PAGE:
Even still, as a practitioner, I understand that ranking higher is a large part of that. You need to measure that. So you start with a baseline (I currently rank 129th for widgets). You do some SEO-y kind of things. (Titles, Headings, keyword stuffing, etc), then you watch to see where you move to (Great, now I’m 99th!).
Do you measure that with Google Analytics? I think not. There are FAR better tools out there. Google Webmaster Tools shows you all the queries people used to find you, how many times you appeared, average rank for all those queries and how many clicks through you had.
For straight-up SEO measuring, what more do you need? Maybe the landing page would be nice. But really – does it matter? You should know which pages you were editing for SEO. They should all be targeting different phrases if you’re doing it right. Right?!
SEMrush has more great tools to track ranking. You set the words you want to monitor, then let it go. When you click through, you see pretty graphs showing trends over time. It reports automatically and will even email you every week.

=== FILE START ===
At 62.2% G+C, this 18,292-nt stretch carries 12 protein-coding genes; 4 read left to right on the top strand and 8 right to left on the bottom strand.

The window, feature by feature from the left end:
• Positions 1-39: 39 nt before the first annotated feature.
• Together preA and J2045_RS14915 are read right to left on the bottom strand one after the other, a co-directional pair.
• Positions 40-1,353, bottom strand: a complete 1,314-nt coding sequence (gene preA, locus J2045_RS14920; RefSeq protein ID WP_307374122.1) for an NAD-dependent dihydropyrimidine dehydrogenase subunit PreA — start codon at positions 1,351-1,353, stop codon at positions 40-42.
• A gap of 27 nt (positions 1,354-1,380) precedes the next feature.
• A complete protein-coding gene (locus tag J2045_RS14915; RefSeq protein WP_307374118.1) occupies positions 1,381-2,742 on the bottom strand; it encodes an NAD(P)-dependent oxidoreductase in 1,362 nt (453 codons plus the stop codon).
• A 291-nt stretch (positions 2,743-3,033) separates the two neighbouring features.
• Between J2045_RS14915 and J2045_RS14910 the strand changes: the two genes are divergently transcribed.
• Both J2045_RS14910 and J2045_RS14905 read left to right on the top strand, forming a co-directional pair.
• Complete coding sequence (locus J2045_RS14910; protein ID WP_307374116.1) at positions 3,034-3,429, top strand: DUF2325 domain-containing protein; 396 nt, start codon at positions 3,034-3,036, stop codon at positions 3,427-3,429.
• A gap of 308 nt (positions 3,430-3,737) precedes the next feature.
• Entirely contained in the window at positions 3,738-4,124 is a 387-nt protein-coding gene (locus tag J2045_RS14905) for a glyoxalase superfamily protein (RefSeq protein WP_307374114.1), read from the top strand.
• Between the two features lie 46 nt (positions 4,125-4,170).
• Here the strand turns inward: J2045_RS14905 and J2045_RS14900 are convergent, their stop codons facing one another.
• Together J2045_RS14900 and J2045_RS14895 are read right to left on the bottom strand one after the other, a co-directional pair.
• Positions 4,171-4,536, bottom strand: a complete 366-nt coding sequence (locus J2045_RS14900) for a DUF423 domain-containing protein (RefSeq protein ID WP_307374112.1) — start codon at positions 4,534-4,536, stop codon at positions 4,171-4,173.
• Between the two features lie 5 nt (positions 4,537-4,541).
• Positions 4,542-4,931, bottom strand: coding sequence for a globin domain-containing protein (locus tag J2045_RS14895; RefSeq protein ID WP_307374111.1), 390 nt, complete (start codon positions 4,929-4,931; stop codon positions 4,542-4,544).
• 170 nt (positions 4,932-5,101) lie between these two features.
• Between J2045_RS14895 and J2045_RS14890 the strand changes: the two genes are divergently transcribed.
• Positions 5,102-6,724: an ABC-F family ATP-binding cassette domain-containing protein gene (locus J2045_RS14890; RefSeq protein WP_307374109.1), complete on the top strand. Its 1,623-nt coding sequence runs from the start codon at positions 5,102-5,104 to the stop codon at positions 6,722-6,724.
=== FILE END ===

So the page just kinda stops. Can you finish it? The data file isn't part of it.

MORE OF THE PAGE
Don’t know which keywords you’re targeting? (Again, shame on you!) SEMrush will do that for you too, if you want:
Bottom Line: Not Provided is NOT the End of SEO.
It may be the end of how you currently do your job. But now you can do it better. You’re welcome.
Google vs Privacy: AdWords and Webmaster Tools Provide the Same Data
No, they don’t. They’re very much not providing the same information.
When you use analytics (not even GA, others too) properly, you can tie personally identifiable information back to transactions. If you use a logfile analyzer, you also get IP address information. Google has tried to make Analytics as useful as possible without compromising privacy. You can’t get individual IP addresses. I know. I’ve asked Google Analytics product managers about individual transactions when interviewing them about their multi-channel attribution tools. Google won’t offer certain data in certain settings because they don’t want to compromise this data.
Here’s my speculation, but based in reality:
Yes, this is all about user privacy.
Webmaster tools does not show who searched. It doesn’t even show landing page. I can’t trace that data back to anything in analytics. I can’t even segment by it if I tie my GA and Webmaster Tools account together.
If you do paid properly, you have one landing page tied to a bunch of keywords. You’re bidding on those keywords, counting on the fact that people are going to search for them. You’re likely using heavily searched phrases. This is not private information. You should be able (through common sense) tie together people who clicked and hit your specific-to-that-campaign landing page to a handful of phrases.